Tuesday, April 12, 2016

Review of: "Giinius Unchained: Everyone's a Giinius at Something" by Kate McKeown

Kate McKeown was the co-author, with Lou Mobley, of the classic study entitled "Beyond IBM." Almost thirty years after its initial publication, this study in innovation remains timely and relevant. Professor McKeown now offers "Giinius Unchained" as a prescription for systems change in one generation.  She takes aim at our current models of education, which she pejoratively labels "RAMIT" and offers an alternative approach that she calls "SPIIRIT," which is a comprehensive approach to lifelong learning and creating.

The author has proved her theories with more than a thousand Giinius" students, many of whom have become  successful entrepreneurs after she taught them in the MBA program at Fordham University.  Along the way, the  book offers links to relevant works of innovators, entrepreneurs and artists whose work exemplifies the ethos of the SPIRIT approach to learning and living - from Bruce Springsteen to Plato, from Lady Gaga to Pete Peterson, from George Lucas to Joseph Campbell..

The book as a delicious smorgasbord of intriguing and stimulating ideas, with calls to action for those who resonate with the author's passion.



Thursday, March 17, 2016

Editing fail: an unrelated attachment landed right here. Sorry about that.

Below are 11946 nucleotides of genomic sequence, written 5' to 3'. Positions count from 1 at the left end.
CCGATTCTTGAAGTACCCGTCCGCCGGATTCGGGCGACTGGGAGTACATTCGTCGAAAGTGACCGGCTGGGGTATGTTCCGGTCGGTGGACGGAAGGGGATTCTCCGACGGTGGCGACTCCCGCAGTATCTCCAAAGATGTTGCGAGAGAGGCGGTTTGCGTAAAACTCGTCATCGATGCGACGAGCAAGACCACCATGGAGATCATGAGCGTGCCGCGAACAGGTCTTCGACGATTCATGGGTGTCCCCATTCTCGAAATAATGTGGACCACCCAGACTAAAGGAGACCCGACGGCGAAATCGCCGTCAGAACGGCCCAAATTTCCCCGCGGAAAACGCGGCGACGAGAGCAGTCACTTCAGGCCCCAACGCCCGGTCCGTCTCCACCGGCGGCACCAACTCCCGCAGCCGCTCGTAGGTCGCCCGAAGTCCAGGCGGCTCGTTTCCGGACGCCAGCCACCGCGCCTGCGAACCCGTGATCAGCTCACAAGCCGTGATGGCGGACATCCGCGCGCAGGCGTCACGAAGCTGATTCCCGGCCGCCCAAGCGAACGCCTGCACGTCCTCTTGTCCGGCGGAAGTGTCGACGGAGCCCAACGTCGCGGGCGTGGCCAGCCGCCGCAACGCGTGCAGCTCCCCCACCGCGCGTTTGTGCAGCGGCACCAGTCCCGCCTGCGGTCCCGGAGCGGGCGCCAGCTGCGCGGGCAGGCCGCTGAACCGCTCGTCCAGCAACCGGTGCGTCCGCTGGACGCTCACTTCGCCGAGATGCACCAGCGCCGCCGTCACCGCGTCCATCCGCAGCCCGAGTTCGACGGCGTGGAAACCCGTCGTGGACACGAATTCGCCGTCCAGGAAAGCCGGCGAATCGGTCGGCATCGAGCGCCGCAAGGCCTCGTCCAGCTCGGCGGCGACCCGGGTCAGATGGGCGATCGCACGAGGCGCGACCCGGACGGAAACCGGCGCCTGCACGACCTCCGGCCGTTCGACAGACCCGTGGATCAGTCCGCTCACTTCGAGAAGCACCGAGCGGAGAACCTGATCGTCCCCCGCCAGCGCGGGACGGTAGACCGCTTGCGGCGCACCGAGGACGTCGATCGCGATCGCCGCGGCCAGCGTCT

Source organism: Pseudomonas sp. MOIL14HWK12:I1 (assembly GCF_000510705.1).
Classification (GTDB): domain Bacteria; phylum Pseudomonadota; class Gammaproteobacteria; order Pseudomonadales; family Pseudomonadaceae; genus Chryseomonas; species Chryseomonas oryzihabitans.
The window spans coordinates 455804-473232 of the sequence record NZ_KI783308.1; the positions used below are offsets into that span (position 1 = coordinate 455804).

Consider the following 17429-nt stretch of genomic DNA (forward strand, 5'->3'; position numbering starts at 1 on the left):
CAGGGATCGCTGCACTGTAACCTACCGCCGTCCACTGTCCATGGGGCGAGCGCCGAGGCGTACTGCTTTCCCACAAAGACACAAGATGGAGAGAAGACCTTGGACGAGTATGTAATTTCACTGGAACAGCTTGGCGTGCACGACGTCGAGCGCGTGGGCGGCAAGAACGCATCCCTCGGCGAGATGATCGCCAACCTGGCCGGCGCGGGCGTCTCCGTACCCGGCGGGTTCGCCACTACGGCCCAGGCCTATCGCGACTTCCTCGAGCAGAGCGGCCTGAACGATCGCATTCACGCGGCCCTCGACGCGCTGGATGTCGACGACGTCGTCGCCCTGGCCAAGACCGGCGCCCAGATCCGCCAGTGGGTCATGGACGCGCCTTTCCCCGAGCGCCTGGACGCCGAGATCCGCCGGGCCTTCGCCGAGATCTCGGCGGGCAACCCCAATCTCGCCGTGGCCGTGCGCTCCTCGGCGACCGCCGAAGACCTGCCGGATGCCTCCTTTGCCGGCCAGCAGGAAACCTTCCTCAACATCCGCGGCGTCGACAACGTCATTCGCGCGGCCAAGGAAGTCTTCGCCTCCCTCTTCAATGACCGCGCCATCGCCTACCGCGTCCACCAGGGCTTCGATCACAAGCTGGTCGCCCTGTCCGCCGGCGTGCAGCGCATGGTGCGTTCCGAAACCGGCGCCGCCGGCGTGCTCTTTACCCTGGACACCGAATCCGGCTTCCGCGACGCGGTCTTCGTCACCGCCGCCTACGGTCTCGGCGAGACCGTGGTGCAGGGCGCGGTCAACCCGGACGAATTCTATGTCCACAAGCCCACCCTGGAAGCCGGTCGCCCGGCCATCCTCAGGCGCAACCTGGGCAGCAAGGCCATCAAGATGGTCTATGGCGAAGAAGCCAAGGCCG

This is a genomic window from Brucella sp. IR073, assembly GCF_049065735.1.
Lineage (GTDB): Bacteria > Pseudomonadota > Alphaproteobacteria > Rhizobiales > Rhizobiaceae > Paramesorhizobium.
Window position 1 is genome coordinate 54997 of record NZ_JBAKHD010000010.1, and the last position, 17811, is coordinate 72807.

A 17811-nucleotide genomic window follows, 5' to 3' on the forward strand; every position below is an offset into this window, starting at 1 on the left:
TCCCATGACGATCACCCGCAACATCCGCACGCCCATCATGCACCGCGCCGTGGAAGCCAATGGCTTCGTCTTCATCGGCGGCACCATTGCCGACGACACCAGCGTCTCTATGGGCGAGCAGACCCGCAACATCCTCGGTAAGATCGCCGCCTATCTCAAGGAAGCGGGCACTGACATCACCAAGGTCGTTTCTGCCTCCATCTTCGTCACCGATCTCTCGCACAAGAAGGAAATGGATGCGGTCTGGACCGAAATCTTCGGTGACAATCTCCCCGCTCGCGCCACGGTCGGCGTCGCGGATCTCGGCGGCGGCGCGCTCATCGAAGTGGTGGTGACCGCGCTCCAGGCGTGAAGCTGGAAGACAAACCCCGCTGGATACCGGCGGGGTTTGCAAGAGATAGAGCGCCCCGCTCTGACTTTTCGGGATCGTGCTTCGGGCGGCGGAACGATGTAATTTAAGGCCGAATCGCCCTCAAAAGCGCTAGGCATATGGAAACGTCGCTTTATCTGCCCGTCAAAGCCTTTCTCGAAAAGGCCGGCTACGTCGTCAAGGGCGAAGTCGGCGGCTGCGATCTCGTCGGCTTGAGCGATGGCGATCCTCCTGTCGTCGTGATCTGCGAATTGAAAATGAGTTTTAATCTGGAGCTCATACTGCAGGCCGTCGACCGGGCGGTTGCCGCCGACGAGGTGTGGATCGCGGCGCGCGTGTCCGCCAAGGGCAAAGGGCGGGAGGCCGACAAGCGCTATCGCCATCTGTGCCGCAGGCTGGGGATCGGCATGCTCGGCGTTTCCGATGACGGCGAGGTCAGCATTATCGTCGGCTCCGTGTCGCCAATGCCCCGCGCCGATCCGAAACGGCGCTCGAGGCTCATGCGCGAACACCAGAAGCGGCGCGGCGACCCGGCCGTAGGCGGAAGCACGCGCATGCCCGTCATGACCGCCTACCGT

Review of "The Man In The Rockefeller Suit" by Mark Seal - The Saga Of A Serial Imposter

I followed closely the unfolding story of Clark Rockefeller when he kidnapped his daughter and fled with her.  The event began just a few blocks from where I work.  Author Mark Seal takes the facts of Rockefeller's life and multiple identities and presents the story in a way that is as intriguing as any novel.  Mr. Seal has thoroughly researched every aspect of the life of the man who began his existence as Christian Gerhartsreiter in a small town in Germany.

One of the aspects of this complex sage that most interested me was the way in which Rockefeller was able to control and manipulate his otherwise very capable wife, Sandra Boss.  Ms. Boss rose to be a partner with the prestigious consulting firm, McKinsey, yet she allowed Clark to control all of the family finances, where they would live and how their daughter would be raised.  It is a study in how convincing and controlling a clever sociopath can be, even when faced with a very intelligent victim of his cons.

The cross-country aspect of Clark's pilgrimage was of interest to me because I have knowledge of almost all of the communities where he lived and where he plied his trade as serial imposter - Boston, Fairfield County Connecticut, Pasadena and San Marino California, Baltimore.

This book will delight any reader who enjoys true crime, investigative journalism and exploration of the human mind.